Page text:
Dog-assisted interventions lead to lower stress levels in children

As per a new study published in the open-access journal PLOS ONE, Dog-assisted interventions can lead to significantly lower stress in children both with and without special needs.

The researchers tracked levels of the stress hormone cortisol in the saliva of 105 eight- to nine-year-old children in four mainstream schools as well as 44 similarly aged children from seven special education needs schools.

The children were randomly stratified into three groups:

• A dog group

• Relaxation group

• Control group.

In the dog group, participants interacted for 20 minutes with a trained dog and handler; the meditation group involved a 20-minute relaxation session. Sessions were carried out twice a week for four weeks.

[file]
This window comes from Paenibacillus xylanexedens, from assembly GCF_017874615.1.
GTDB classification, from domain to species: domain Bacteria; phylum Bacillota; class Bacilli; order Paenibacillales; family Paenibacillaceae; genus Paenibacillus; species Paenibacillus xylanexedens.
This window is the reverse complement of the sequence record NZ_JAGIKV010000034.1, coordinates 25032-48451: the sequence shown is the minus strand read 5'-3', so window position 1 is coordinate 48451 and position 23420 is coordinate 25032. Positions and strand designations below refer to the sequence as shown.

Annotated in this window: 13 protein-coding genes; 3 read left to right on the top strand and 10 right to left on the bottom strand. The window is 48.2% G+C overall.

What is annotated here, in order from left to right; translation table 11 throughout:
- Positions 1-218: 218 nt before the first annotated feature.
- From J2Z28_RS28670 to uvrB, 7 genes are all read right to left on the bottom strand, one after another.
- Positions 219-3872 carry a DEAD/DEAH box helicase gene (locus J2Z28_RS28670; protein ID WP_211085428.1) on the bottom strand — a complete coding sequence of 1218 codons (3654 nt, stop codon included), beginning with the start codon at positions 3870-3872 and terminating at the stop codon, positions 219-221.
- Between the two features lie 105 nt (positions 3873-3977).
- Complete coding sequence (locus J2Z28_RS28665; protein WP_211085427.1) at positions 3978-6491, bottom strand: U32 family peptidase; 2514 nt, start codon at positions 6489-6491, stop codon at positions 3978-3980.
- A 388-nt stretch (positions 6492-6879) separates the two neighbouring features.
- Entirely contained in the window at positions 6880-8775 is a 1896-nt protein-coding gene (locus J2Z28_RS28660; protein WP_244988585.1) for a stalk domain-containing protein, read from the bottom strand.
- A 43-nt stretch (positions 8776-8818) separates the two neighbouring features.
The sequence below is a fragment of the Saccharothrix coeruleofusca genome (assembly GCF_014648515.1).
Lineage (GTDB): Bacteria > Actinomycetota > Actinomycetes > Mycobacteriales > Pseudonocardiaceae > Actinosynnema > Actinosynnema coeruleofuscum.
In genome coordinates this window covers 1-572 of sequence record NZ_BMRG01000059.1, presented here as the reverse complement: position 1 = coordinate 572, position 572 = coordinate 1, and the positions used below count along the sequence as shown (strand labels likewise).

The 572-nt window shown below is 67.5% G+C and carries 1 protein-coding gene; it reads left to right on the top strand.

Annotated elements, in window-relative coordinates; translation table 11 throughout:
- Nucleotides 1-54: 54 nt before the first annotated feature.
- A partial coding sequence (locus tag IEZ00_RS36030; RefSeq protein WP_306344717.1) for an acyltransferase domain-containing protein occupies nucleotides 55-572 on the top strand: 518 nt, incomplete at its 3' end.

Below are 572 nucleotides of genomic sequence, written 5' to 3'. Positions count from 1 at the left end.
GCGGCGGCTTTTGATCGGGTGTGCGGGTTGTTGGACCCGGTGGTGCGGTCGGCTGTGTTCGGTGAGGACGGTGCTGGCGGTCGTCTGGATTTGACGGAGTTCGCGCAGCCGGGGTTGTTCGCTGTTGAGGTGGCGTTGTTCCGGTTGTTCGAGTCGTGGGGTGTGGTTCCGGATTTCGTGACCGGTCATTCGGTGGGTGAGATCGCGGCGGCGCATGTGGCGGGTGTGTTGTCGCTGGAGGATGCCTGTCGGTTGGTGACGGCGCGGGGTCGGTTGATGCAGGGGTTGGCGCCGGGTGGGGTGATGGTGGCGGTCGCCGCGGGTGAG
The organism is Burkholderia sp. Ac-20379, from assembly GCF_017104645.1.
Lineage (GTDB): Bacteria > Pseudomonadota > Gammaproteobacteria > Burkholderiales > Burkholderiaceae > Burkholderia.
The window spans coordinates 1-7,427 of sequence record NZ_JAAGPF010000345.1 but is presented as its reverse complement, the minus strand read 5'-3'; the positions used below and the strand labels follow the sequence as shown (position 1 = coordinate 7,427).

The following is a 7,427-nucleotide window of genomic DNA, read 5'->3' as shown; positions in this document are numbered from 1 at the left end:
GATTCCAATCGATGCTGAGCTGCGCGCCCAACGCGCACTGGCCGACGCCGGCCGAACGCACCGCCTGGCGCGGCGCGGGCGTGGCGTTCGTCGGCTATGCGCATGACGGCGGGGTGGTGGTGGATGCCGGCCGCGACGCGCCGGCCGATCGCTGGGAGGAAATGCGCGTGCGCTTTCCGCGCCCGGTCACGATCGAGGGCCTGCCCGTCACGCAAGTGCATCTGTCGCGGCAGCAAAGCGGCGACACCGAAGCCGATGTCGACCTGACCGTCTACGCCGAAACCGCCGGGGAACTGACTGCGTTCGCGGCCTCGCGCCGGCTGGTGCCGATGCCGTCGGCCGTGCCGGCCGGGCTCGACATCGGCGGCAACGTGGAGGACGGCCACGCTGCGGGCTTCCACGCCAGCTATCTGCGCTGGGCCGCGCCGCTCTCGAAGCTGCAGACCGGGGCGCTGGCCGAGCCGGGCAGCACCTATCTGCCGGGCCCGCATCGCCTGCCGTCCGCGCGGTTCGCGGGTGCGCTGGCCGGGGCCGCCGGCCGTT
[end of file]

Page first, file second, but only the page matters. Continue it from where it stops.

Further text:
It was found that dog interventions lead to significantly lower cortisol levels in children in both mainstream and special needs schools. In mainstream schools, children in the control and relaxation groups had increase in mean salivary cortisol over the course of the school term.. In addition, their cortisol levels were, on average, lower immediately after each dog session. For children with special educational needs, similar patterns were seen, with decreases in cortisol after dog group interventions. The authors concluded that dog interventions can successfully attenuate stress levels in school children.

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